It's also worth noting that, in order to start a conversation with the characters who assign you these goals, the player must press the 'circle' button. I'd have no problem with that, if it weren't already traditionally assigned to performing "grab" tricks when airborne. So, you guessed it, instead of talking to these people as I'd wanted, three out of five times I'll watch my skater jump into the air, attempt an impossible trick and land in an awkward position on the ground. This becomes especially annoying in the game's later stages, where such characters are often hidden in hard-to-reach places and a fall could mean disaster.
Tony Hawk veterans will be pleased to note the magnificent control system has remained intact through yet another game. There isn't a more efficient way to control a virtual skateboard than this. Grinding, ollying, lipping, grabbing, kicking.. it's all performed effortlessly, almost as an afterthought. And, with the seamless integration of several new abilities, the system just keeps growing. Players can now transfer from one side of a lip to the other by pressing the "R2" button, an addition which aids midair maneuvering immeasurably. It's also now possible to continue a combo out of a big grab trick, by quickly switching your footing immediately after landing and then turning that into a manual. It's even possible to "skitch," or grab the rear bumper of a car and hold on to quickly accelerate. There's a reason the controls THPS1 established have been imitated with such regularity by the competition; they're impossible to top.
The music for this collection is one of the greatest in the series. Featuring cuts from GoldFinger, Biz Markie, Avail, AC/DC, The Cult, Run DMC, The Bouncing Souls, Flogging Molly, Less Than Jake and more, all in crystal clear cd-quality, this is perhaps the finest, most high profile collection of tunes ever thrown together for one console release. They even continued the old school trend established with the Ramones in THPS3, with "Anarchy in the UK" by the Sex Pistols and "Bloodstains" by Agent Orange. A couple of the hardcore rap tracks really aren't my cup of tea, but thanks some expert coding in the options screen, I'm given the opportunity to remove any track I desire from the active rotation. I don't think words can describe the amount of agony that option has saved me. In addition, each skater came in and recorded their own dialogue for the game. When Elissa Steamer falls, that's Elissa herself shrieking in the background. If you run into one of the pro skaters in the middle of a level, you'll be treated to a short conversation with the skater him/herself. With that said, nobody will ever confuse these guys for voice actors. Their dialogue comes off as very, very canned and unmotivated. It feels like they're asking if you can beat their high score, just so you'll leave them alone. And, to their credit, maybe that's what it'd be like in the real world.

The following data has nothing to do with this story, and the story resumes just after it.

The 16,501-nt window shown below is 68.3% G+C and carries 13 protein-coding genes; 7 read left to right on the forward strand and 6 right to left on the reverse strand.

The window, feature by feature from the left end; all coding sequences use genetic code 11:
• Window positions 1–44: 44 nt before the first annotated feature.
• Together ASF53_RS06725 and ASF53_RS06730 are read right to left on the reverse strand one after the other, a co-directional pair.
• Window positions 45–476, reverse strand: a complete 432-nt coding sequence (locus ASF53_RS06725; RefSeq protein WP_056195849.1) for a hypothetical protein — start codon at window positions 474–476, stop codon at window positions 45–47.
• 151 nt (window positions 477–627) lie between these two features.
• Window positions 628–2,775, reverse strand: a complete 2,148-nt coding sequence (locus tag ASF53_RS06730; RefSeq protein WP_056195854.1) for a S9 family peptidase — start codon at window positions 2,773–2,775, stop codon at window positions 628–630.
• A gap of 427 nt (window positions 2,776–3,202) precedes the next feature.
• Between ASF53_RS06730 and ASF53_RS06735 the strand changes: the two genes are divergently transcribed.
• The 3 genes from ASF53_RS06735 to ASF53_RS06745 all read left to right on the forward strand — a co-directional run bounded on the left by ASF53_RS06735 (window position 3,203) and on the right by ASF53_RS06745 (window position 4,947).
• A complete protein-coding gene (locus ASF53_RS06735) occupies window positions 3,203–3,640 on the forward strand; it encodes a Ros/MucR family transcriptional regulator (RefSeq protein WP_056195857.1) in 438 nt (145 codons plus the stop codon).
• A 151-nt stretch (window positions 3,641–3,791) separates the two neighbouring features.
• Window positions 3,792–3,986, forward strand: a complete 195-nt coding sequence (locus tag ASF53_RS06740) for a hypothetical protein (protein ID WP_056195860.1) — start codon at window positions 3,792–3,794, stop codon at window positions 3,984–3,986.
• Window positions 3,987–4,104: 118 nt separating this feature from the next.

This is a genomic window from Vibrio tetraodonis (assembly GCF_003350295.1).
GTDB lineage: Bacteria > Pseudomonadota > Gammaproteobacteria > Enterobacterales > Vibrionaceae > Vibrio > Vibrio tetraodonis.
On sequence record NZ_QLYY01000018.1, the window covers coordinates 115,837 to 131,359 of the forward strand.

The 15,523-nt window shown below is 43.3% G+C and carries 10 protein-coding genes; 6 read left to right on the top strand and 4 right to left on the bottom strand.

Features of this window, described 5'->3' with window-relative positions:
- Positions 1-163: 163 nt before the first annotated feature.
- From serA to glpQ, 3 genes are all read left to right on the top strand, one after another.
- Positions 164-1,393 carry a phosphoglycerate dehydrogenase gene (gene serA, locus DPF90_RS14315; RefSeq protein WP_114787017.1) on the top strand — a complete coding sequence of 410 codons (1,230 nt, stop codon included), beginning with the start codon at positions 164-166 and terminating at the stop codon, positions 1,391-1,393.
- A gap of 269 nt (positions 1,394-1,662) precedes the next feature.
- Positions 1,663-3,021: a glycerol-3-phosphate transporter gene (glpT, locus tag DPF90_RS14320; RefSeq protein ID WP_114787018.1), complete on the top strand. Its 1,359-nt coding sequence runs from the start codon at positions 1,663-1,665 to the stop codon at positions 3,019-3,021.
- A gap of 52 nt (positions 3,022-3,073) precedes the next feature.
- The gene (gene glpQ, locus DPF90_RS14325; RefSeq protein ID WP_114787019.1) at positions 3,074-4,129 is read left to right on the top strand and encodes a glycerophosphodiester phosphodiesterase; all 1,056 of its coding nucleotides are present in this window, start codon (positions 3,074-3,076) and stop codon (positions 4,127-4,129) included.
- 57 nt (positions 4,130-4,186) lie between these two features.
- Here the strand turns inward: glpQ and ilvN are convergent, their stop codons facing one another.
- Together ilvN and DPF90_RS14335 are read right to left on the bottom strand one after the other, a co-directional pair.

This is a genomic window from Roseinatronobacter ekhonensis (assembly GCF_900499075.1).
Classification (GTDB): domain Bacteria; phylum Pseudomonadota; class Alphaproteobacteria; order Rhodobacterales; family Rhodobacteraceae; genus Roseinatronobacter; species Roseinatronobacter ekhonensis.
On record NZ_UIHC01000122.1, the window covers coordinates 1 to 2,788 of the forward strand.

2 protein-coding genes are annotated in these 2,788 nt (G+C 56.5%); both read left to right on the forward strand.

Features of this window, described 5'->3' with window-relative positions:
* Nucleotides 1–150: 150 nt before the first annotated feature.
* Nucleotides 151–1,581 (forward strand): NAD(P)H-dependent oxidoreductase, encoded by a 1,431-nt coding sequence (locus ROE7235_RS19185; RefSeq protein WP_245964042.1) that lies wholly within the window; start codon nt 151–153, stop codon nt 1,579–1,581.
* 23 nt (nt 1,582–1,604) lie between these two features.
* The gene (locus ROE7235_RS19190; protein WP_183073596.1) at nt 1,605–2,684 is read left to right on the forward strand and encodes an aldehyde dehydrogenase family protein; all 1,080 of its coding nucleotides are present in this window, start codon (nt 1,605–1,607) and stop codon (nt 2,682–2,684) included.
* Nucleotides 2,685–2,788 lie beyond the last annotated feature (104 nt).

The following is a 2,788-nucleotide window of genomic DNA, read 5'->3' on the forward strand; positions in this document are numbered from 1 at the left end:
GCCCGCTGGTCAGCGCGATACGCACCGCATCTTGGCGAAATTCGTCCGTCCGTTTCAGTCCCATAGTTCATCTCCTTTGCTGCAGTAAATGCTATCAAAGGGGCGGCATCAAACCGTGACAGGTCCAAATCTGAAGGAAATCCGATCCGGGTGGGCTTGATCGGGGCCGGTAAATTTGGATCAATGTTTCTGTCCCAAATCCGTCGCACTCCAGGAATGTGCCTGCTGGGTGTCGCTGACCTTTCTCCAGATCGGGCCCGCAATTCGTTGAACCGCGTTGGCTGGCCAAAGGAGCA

The series has most certainly improved visually since the last game. Everything from the special trick meter to the selectable wardrobe has been given the old once over with a fine toothed comb, leaving a finished product that's polished beyond reality. This game looks great. It's not photorealistic by any stretch of the imagination (some characters appear to have been born with their middle, ring and pinky fingers fused together), but the graphics are more than sufficient given the limits of current technology.